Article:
“Walking in quicksand ­ keeping up with copyright agreements”

Thursday, May 23rd, 2013

As any repository manager will tell you, one of the biggest headaches for providing open access to research materials is complying with publisher agreements. Most publishers will allow some form of an article published in their journals to be made open access. There is a very useful site that helps people ...

University of Iowa Libraries and Provost Office Launches Open Access Publishing Fund

Tuesday, April 23rd, 2013

[Last] week, the Office of the Provost and UI Libraries established a $50,000 fund to cover researchers’ publication fees for open access journals, which can be as much as $3,000. Library officials say it will be an annual fund. When researchers publish in ...

Open access: four ways it could enhance academic freedom

Tuesday, April 23rd, 2013

The power of funding alone should not be enough to override academic freedom, argues Curt Rice, nor does open access automatically skew the world of scholarship. Are politicians stealing our academic freedom? Is their fetish with open access publishing leading to a 'pay to say' system for the rich? And will ...

All Green-OA embargoes are iniquitous

Tuesday, March 19th, 2013

We’ve seen a lot of arguments recently about the RCUK open-access policy and the length of embargoes that it allows on Green OA articles under various circumstances. When is it reasonable to insist on six months? When might publishers have cause to want to stretch it out to 24 months? ...

Open Confusion

Tuesday, March 19th, 2013

Catching up yesterday evening with the Times Higher, I found yet another article about the confusion generated by RCUK‘s plans for Open Access publishing. Apparently pressured by the powerful Publishers Association, RCUK has adopted the following “decision tree” to explain how its proposal will work. More at: http://telescoper.wordpress.com/2013/03/18/open-confusion/ author: source: In The Dark ...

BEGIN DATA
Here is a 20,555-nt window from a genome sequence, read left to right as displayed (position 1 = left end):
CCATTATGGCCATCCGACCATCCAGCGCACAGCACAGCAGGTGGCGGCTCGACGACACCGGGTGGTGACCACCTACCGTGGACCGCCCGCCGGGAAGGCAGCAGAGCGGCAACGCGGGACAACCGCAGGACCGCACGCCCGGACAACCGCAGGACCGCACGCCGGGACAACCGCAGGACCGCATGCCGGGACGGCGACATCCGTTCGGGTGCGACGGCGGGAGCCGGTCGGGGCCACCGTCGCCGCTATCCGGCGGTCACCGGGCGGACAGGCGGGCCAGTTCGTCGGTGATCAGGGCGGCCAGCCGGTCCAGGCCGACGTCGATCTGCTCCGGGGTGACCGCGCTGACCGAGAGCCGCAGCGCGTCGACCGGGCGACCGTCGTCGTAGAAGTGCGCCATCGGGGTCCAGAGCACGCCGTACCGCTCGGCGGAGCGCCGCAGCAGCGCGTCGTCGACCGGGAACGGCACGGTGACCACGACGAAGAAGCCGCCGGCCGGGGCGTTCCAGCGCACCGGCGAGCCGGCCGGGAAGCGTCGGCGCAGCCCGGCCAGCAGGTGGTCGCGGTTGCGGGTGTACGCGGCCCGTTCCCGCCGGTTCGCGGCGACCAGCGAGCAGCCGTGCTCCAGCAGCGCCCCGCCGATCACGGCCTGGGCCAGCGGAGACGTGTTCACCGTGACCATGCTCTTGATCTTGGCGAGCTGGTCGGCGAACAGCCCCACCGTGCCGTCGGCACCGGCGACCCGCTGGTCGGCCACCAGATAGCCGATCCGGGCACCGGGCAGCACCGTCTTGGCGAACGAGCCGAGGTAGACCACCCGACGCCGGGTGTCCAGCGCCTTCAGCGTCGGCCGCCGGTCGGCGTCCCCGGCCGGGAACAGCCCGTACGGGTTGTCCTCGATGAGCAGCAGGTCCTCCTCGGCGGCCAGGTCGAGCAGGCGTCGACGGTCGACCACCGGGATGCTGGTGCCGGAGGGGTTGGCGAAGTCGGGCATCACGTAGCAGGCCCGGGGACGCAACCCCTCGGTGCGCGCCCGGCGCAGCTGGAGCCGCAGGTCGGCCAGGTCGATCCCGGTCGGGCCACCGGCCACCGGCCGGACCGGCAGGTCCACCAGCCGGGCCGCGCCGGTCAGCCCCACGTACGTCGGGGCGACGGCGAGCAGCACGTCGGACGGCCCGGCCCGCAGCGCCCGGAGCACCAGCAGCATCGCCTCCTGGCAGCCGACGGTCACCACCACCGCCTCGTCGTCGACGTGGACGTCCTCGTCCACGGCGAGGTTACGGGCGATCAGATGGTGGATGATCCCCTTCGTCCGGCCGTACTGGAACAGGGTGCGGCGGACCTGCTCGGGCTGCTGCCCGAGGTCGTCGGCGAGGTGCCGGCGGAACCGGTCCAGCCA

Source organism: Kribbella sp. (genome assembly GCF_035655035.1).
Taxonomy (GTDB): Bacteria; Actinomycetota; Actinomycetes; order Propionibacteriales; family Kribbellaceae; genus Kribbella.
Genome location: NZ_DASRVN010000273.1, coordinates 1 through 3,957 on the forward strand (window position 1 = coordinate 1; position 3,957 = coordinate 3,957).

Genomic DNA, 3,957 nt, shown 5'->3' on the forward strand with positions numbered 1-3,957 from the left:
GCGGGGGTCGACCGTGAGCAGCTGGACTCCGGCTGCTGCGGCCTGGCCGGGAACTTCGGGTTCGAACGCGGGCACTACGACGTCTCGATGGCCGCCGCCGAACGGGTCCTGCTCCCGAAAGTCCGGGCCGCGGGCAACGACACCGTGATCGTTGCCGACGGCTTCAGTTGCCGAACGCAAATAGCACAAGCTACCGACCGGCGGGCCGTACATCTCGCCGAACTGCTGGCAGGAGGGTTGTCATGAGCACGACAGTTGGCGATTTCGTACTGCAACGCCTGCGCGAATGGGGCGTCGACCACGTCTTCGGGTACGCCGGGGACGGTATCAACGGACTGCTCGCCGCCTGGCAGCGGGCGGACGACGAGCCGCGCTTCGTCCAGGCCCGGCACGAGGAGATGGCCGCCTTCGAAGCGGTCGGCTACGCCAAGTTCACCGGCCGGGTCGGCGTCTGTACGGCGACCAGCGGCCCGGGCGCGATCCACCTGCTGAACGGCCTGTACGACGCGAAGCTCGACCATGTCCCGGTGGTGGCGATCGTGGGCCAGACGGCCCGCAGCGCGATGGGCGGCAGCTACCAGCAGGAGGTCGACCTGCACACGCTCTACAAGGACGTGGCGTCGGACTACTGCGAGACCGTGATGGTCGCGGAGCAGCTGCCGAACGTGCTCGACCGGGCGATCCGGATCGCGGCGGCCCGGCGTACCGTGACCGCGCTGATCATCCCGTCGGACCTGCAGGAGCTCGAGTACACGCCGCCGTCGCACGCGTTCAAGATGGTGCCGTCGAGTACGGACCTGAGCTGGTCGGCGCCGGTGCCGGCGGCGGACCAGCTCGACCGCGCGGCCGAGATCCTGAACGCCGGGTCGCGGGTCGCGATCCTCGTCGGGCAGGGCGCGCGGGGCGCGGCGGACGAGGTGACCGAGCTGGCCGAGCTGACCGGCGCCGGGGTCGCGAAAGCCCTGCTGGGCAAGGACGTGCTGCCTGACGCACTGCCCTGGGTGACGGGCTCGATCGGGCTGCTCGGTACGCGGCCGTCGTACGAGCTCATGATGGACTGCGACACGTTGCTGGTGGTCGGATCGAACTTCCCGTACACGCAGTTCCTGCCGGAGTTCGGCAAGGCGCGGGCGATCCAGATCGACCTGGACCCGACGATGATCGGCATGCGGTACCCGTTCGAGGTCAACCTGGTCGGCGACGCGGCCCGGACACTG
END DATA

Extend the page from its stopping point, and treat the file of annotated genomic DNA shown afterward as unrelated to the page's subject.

Researchers opt to limit uses of open-access publications

Tuesday, February 12th, 2013

Academics are — slowly — adopting the view that publicly funded research should be made freely available. But data released yesterday suggest that, given the choice, even researchers who publish in open-access journals want to place restrictions on how their papers can be re-used — for example, sold by others ...

Neither Green nor Gold

Tuesday, February 12th, 2013

At our recent “Facing Forwards” breakfast seminar, Sunil Vadera gave a fascinating overview of his research group’s work in data mining, and the extraordinary opportunities that are emerging from our ability to search and sort massive amounts of digital data extremely rapidly. Shortly after this, I was in London ...

Positioning ACM for an Open Access Future

Thursday, January 31st, 2013

The age of open access is upon us. Increasingly, the consensus of authors of research articles and their funding institutions is that the fruits of taxpayer-supported research should be freely available to the public. This is a compelling argument and a noble goal. But, achieving open access is not easy. Professional ...

Free for all: ARC-funded research now open to the public

Thursday, January 10th, 2013

The Australian Research Council (ARC) is the largest funder of basic science and humanities research in Australia. So when the ARC talks, academics listen. And now the ARC has announced that articles resulting from research they fund should be freely available for all to read, within 12 months of the articles' ...

A simple definition for open access: a proposal to open the discussion

Thursday, January 10th, 2013

This post proposes a shift from the detailed BBB definition of open access to Peter Suber's brief definition, as follows: Open-access (OA) literature is digital, online, free of charge, and free of most copyright and licensing restrictions (from Suber's Open Access Overview). Rationale In my dissertation, I map and analyze ...